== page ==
Sunday, October 18, 2009

Daring Cooks October Challenge: Pho

October's Daring Cooks challenge just happened to be one of my favorite foods, hosted by one of my favorite food bloggers. Chicken Pho was on the menu courtesy of Jaden from Steamy Kitchen. Jaden's new cookbook came out this month and it is stunning. Last year I was one of the recipe testers for her book and every single recipe I tried was delicious. This Pho is no exception. Pho, which is pronounced "fuh" is a Vietnamese soup that can be made with chicken, beef, shrimp or tofu. It's really the broth and the accompaniments that are the stars of this dish, they are the definition of flavor explosion. If you're feeling under the weather, Pho will surely bring you out of your funk. It is so warm and comforting. You'll notice the complexity of the dish when you read the broth ingredients below. I wasn't kidding about the abundance of flavor.

This month there was a second optional challenge which was chocolate wontons. But in an attempt to hold on to Thanksgiving glory just a little longer, I decided to try a pumpkin pie filling. The wontons were fantastic and I may just substitute them next time for the usual pumpkin pie. Okay, maybe not but I will be making them again very, very soon.

Check Jaden's original recipe here.

Here's my recipe for Shrimp Pho with the pumpkin wonton recipe to follow:
2 quarts shellfish stock, see recipe below
1 lb dried rice noodles (about 1/4″ wide)
1/2 lb raw shrimp, peeled and deveined

1. Cook the noodles according to package directions.
2. bring the stock to a boil.
3. Add the shrimp to boiling stock and cook for 2-3 minutes, or just until the shrimp have turned pink.
4. Ladle the stock into bowls, add the cooked noodles and shrimp and serve with the accompaniments below.

2 cups bean sprouts, washed & tails pinched off
cilantro leaves
1/2 cup shaved red onions
lime wedges
Sriracha hot sauce
Hoisin sauce
sliced chili

Garnish the soup to your taste with all of the above ingredients.

Shellfish Stock:
3 lbs seafood shells, such as shrimp, crab and/or lobster
3 quarts cold water
1 lemon, halved
handful of fresh parsley
a couple of sprigs fresh thyme
1 clove garlic, roughly chopped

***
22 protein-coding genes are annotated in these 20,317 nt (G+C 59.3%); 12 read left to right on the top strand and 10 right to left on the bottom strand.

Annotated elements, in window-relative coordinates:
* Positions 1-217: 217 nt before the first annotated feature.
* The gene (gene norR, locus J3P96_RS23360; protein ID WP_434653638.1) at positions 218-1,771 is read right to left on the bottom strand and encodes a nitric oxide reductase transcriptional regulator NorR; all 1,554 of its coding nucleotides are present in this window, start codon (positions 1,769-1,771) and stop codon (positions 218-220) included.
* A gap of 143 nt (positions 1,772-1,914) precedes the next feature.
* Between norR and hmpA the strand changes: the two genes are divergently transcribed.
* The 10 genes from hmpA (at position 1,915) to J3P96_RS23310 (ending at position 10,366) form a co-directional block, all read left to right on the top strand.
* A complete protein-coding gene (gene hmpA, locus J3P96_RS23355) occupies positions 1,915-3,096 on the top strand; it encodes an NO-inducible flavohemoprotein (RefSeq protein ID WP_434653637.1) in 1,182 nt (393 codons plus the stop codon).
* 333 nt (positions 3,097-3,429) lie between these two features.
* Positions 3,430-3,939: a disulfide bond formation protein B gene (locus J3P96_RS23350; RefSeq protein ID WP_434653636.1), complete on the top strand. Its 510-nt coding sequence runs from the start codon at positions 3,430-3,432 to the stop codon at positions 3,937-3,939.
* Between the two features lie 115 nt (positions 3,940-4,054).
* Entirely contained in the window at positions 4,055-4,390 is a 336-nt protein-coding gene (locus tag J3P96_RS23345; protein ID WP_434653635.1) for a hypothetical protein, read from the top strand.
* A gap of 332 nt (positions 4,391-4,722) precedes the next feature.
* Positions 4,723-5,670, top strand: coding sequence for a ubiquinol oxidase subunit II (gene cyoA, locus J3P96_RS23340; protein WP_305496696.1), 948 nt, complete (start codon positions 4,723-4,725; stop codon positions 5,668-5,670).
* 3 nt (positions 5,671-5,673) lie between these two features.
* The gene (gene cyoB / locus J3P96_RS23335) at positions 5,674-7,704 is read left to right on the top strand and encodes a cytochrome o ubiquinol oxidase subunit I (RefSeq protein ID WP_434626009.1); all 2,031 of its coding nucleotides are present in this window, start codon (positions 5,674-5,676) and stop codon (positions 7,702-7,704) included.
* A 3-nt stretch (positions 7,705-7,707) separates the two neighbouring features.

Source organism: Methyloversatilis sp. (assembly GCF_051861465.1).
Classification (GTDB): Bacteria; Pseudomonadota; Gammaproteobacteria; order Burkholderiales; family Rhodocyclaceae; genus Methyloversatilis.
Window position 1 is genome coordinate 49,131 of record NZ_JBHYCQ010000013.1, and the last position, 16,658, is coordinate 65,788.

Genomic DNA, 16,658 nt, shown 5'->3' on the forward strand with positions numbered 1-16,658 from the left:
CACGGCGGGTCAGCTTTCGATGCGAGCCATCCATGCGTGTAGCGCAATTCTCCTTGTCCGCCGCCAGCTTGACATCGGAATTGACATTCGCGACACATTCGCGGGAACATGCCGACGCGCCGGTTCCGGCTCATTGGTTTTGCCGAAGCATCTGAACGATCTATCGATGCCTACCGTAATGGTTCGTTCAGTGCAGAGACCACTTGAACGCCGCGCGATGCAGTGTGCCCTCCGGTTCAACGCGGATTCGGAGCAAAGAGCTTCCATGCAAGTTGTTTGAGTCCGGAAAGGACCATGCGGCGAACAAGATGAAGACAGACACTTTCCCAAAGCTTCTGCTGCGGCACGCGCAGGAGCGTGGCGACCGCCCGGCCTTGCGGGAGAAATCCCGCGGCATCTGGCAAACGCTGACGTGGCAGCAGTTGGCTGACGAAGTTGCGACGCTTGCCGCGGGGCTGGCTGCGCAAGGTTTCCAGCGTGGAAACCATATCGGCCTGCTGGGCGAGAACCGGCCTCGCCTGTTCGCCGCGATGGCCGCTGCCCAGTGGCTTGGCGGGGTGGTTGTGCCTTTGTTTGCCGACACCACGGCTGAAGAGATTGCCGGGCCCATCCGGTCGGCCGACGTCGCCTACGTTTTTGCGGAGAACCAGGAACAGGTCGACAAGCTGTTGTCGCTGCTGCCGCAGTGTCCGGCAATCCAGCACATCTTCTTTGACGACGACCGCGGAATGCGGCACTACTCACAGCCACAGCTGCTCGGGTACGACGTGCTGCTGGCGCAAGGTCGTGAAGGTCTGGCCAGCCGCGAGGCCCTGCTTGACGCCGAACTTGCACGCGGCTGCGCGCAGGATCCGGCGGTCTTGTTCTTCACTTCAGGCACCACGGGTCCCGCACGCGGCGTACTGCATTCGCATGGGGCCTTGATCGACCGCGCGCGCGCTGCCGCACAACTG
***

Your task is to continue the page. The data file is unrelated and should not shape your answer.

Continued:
10-15 black peppercorns
1 large onion, unpeeled and cut in half
3" chunk of ginger, unpeeled
2 tablespoons whole coriander seeds
4 whole cloves
2 whole star anise
2 tablespoons sugar
2 tablespoons fish sauce
small bunch of cilantro stems only, tied in bunch with twine

1. Place ginger and onion on a small baking sheet. The top of the onion should be about 4″ from the oven’s heating element. Set to broil on high for 15 minutes. Turn the onion and ginger occasionally, to get an even char. The skin should get dark and the onion/ginger should get soft. After cooling, rub to get the charred skin off the onion and use a butter knife to scrape the skin off the ginger. Slice ginger into thick slices.
2. Place all of the ingredients in a large stock pot and fill the pot with enough cold water to cover the shells. Bring to a boil
3. Reduce the heat to a simmer, partially cover the pot and simmer the stock for 1 1/2-2 hours, skimming off any foam that comes to the surface of the liquid.
4. Strain the stock through a fine colander or cheesecloth. You may have to strain the liquid a few times to ensure all of the solids are removed.
5. Taste and adjust the broth seasoning with more fish sauce and or sugar.

*You can freeze any unused stock.

Pumpkin Wonton Recipe:
wonton wrappers
1/2 cup pumpkin puree
1/4 cup toasted walnuts* roughly chopped
2 tablespoons sugar
1/4 teaspoon cinnamon
pinch nutmeg
pinch ground ginger
pinch allspice
oil for frying, such as grapeseed, peanut or vegetable

1. Mix the pumpkin puree, sugar, spices and walnuts together.
2. Place 1 teaspoon of filling on each wonton wrapper.
3. Lightly moisten the edges of the wrapper with water.
4. Fold the edges of the wrapper together and pinch the edges to seal.
5. Preheat oil in a deep, heavy bottomed skillet to 350 degrees.
6. Place the prepared wontons in the hot oil and fry for 5-6 minutes, turning occasionally or until golden brown.
7. Remove the wontons and drain on paper towel.
8. Sprinkle the wontons with cinnamon and icing sugar.

*To toast the nuts, place them in a frying pan over low heat. Toast the nuts, stirring frequently for about 8-10 minutes or until the nuts become fragrant. The nuts will burn very easily so keep an eye on them.


Kelly said...

I love the idea of a pumpkin wonton. I also really, really enjoy pho. In the times I've made it at home I've found having a really flavorful, well balanced broth is key.

abby said...

that looks great. i made beef pho but really do like the idea of a prawn (shrimp) version some time soon.

~Madeline~ said...

The pumpkin wonton was really good Kelly. I totally agree about the Pho, the broth is of utmost importance.

Thanks Abby :) I love beef Pho but the shrimp was great too.

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